This recipe for liver pate is based on Apicius 9.10.10. The original recipe is written as follows:
Salsum sine salso: iecur quoques, teres et mittes piper aut liquamen aut salem; addes oleum. iecur leporis aut hedi aut agni aut pulli, et si uolueris in formella piscem formabis. oleum uiridem supra adicies.
Salt fish without salt fish: cook liver, pound it and add pepper and either liquamen or salt. Add oil. Use hare’s or kid’s or lamb’s or chicken’s liver, and if you like you can shape it like a fish in a mould. Pour green oil over it.
Latin text and translation from Grocock, C. W., and Sally Grainger, eds. Apicius. Prospect Books, 2006, p. 294-295.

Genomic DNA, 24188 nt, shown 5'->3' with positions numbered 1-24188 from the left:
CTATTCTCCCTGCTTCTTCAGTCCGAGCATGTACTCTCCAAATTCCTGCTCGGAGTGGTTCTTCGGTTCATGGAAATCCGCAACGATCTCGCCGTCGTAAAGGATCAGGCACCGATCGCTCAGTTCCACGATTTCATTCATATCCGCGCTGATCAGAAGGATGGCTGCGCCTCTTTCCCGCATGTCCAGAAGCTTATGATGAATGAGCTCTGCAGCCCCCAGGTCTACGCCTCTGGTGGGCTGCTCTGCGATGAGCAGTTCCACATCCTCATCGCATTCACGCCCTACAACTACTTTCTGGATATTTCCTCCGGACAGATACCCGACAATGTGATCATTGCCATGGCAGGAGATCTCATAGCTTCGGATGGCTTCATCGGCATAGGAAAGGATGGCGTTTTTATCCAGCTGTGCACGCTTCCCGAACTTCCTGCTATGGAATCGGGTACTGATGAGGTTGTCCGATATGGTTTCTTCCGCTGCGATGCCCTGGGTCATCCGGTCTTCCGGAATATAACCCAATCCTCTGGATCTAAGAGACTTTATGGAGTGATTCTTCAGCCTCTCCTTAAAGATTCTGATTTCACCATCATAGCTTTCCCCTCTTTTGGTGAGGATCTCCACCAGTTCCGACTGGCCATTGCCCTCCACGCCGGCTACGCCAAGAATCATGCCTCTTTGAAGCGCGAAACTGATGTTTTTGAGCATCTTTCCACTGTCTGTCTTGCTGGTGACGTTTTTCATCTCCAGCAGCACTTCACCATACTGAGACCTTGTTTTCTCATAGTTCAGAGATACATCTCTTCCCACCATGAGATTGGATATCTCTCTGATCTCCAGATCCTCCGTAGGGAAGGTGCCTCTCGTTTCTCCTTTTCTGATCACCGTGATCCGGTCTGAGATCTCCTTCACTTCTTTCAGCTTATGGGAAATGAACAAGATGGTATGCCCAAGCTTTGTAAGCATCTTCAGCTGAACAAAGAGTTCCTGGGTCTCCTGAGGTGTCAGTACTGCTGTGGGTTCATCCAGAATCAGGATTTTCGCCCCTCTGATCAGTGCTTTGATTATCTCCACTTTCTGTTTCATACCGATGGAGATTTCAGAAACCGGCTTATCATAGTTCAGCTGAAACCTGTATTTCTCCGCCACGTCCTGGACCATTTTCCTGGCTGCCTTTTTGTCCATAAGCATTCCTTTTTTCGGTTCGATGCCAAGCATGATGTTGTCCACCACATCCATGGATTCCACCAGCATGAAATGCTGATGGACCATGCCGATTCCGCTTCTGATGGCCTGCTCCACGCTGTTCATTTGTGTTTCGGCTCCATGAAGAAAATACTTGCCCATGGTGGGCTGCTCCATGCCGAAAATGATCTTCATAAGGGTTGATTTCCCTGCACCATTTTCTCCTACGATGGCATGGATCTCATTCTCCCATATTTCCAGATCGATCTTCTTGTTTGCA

Apicius 7.10.2 tells us to soak the liver in milk prior to cooking it to get rid of the metallic taste of liver due to its high blood content. This is a common technique used nowadays as well. He says:
Aliter [iecinera] in pulmonibus: ex lacte lavas pulmones et colas quod capere possunt…
Liver and lung are also cooked in this way: soak well in milk, strain it off if offensive in taste.
Latin text and translation from Grocock and Grainger, Apicius, edition.